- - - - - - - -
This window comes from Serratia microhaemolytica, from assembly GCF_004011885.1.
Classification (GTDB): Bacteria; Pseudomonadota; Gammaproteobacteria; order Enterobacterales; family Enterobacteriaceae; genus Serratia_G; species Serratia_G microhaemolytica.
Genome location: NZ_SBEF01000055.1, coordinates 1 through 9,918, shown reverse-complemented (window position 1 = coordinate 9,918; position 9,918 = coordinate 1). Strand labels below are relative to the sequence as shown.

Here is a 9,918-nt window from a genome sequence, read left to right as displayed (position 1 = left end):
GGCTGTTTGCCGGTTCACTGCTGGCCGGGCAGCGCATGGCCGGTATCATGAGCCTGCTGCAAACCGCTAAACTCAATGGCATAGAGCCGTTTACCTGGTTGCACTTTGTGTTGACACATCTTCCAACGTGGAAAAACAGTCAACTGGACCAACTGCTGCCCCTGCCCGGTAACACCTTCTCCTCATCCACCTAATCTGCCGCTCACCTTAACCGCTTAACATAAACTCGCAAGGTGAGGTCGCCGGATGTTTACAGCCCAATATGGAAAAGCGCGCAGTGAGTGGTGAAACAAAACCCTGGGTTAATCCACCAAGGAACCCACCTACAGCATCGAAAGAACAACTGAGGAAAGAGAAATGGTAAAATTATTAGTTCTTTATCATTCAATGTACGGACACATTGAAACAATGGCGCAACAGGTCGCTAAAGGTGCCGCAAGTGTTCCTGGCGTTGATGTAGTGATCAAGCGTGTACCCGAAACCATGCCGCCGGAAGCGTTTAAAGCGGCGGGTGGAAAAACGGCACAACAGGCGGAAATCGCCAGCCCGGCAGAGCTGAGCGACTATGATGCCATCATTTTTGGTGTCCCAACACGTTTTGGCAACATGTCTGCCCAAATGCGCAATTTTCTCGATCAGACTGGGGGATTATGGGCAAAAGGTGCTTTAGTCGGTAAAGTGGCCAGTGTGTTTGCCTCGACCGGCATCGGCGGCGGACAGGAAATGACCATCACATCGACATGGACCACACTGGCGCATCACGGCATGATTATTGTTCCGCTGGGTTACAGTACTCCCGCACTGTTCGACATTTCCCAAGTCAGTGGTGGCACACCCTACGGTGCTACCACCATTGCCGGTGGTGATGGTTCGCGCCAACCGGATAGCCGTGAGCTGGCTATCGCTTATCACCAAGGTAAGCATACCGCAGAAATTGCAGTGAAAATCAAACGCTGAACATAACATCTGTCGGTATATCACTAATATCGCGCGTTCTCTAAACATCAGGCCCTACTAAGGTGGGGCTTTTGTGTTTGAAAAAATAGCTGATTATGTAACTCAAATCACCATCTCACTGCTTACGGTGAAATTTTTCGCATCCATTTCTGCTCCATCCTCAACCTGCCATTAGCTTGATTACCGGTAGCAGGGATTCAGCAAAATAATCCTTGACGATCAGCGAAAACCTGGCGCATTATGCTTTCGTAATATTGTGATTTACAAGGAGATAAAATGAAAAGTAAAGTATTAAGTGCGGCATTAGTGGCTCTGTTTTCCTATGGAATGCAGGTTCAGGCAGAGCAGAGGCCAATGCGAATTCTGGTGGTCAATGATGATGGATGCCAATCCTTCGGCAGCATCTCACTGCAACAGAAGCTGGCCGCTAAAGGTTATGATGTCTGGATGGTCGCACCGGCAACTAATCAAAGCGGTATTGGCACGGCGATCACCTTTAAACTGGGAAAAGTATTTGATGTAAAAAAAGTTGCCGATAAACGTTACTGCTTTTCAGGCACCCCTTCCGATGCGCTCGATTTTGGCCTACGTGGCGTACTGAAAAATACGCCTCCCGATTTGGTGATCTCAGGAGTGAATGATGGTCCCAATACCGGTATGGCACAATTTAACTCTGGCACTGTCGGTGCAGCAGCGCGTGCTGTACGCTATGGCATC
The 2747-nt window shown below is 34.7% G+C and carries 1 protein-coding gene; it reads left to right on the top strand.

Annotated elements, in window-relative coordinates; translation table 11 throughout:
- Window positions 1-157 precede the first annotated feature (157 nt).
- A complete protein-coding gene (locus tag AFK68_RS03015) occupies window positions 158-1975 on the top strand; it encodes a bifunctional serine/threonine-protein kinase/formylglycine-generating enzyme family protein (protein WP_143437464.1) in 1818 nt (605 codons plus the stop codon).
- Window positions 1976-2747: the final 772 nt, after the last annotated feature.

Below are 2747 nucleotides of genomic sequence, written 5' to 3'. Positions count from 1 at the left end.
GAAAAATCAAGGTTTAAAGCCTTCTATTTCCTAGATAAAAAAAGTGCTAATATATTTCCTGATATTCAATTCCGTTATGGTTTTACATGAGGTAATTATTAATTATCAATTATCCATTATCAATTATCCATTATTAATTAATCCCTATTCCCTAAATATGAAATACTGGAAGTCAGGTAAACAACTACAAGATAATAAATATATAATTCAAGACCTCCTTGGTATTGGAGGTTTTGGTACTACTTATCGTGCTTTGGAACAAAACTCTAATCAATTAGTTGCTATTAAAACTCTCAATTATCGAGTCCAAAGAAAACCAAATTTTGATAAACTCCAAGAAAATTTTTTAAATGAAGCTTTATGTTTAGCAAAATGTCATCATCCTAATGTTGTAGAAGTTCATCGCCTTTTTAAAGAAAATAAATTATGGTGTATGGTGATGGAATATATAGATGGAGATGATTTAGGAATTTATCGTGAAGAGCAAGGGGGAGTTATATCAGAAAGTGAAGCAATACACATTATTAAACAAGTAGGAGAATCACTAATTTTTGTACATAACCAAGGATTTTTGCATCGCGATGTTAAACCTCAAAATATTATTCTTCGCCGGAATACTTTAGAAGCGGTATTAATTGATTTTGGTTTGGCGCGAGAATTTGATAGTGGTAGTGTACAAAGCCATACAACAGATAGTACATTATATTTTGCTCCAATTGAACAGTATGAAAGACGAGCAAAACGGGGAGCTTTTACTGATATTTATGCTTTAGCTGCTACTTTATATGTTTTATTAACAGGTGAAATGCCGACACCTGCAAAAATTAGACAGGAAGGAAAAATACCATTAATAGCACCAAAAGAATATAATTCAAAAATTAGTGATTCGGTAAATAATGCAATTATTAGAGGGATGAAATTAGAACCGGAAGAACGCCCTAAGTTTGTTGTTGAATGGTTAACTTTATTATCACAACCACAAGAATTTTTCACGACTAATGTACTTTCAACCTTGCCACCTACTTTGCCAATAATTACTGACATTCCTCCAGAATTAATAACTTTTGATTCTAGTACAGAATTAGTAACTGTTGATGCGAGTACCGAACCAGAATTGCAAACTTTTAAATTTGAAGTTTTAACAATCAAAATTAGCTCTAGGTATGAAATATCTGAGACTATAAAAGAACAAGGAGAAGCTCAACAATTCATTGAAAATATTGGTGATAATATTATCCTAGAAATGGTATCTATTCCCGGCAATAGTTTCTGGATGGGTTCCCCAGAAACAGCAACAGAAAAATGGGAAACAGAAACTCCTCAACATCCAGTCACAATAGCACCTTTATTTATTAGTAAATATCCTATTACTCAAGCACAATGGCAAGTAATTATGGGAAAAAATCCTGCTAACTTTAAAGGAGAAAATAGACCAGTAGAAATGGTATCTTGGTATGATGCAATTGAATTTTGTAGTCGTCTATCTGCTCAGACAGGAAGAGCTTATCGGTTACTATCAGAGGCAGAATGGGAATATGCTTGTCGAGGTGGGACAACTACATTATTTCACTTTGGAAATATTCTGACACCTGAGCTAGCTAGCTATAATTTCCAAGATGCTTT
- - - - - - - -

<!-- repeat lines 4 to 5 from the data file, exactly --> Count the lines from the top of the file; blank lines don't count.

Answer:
Here is a 9,918-nt window from a genome sequence, read left to right as displayed (position 1 = left end):
GGCTGTTTGCCGGTTCACTGCTGGCCGGGCAGCGCATGGCCGGTATCATGAGCCTGCTGCAAACCGCTAAACTCAATGGCATAGAGCCGTTTACCTGGTTGCACTTTGTGTTGACACATCTTCCAACGTGGAAAAACAGTCAACTGGACCAACTGCTGCCCCTGCCCGGTAACACCTTCTCCTCATCCACCTAATCTGCCGCTCACCTTAACCGCTTAACATAAACTCGCAAGGTGAGGTCGCCGGATGTTTACAGCCCAATATGGAAAAGCGCGCAGTGAGTGGTGAAACAAAACCCTGGGTTAATCCACCAAGGAACCCACCTACAGCATCGAAAGAACAACTGAGGAAAGAGAAATGGTAAAATTATTAGTTCTTTATCATTCAATGTACGGACACATTGAAACAATGGCGCAACAGGTCGCTAAAGGTGCCGCAAGTGTTCCTGGCGTTGATGTAGTGATCAAGCGTGTACCCGAAACCATGCCGCCGGAAGCGTTTAAAGCGGCGGGTGGAAAAACGGCACAACAGGCGGAAATCGCCAGCCCGGCAGAGCTGAGCGACTATGATGCCATCATTTTTGGTGTCCCAACACGTTTTGGCAACATGTCTGCCCAAATGCGCAATTTTCTCGATCAGACTGGGGGATTATGGGCAAAAGGTGCTTTAGTCGGTAAAGTGGCCAGTGTGTTTGCCTCGACCGGCATCGGCGGCGGACAGGAAATGACCATCACATCGACATGGACCACACTGGCGCATCACGGCATGATTATTGTTCCGCTGGGTTACAGTACTCCCGCACTGTTCGACATTTCCCAAGTCAGTGGTGGCACACCCTACGGTGCTACCACCATTGCCGGTGGTGATGGTTCGCGCCAACCGGATAGCCGTGAGCTGGCTATCGCTTATCACCAAGGTAAGCATACCGCAGAAATTGCAGTGAAAATCAAACGCTGAACATAACATCTGTCGGTATATCACTAATATCGCGCGTTCTCTAAACATCAGGCCCTACTAAGGTGGGGCTTTTGTGTTTGAAAAAATAGCTGATTATGTAACTCAAATCACCATCTCACTGCTTACGGTGAAATTTTTCGCATCCATTTCTGCTCCATCCTCAACCTGCCATTAGCTTGATTACCGGTAGCAGGGATTCAGCAAAATAATCCTTGACGATCAGCGAAAACCTGGCGCATTATGCTTTCGTAATATTGTGATTTACAAGGAGATAAAATGAAAAGTAAAGTATTAAGTGCGGCATTAGTGGCTCTGTTTTCCTATGGAATGCAGGTTCAGGCAGAGCAGAGGCCAATGCGAATTCTGGTGGTCAATGATGATGGATGCCAATCCTTCGGCAGCATCTCACTGCAACAGAAGCTGGCCGCTAAAGGTTATGATGTCTGGATGGTCGCACCGGCAACTAATCAAAGCGGTATTGGCACGGCGATCACCTTTAAACTGGGAAAAGTATTTGATGTAAAAAAAGTTGCCGATAAACGTTACTGCTTTTCAGGCACCCCTTCCGATGCGCTCGATTTTGGCCTACGTGGCGTACTGAAAAATACGCCTCCCGATTTGGTGATCTCAGGAGTGAATGATGGTCCCAATACCGGTATGGCACAATTTAACTCTGGCACTGTCGGTGCAGCAGCGCGTGCTGTACGCTATGGCATC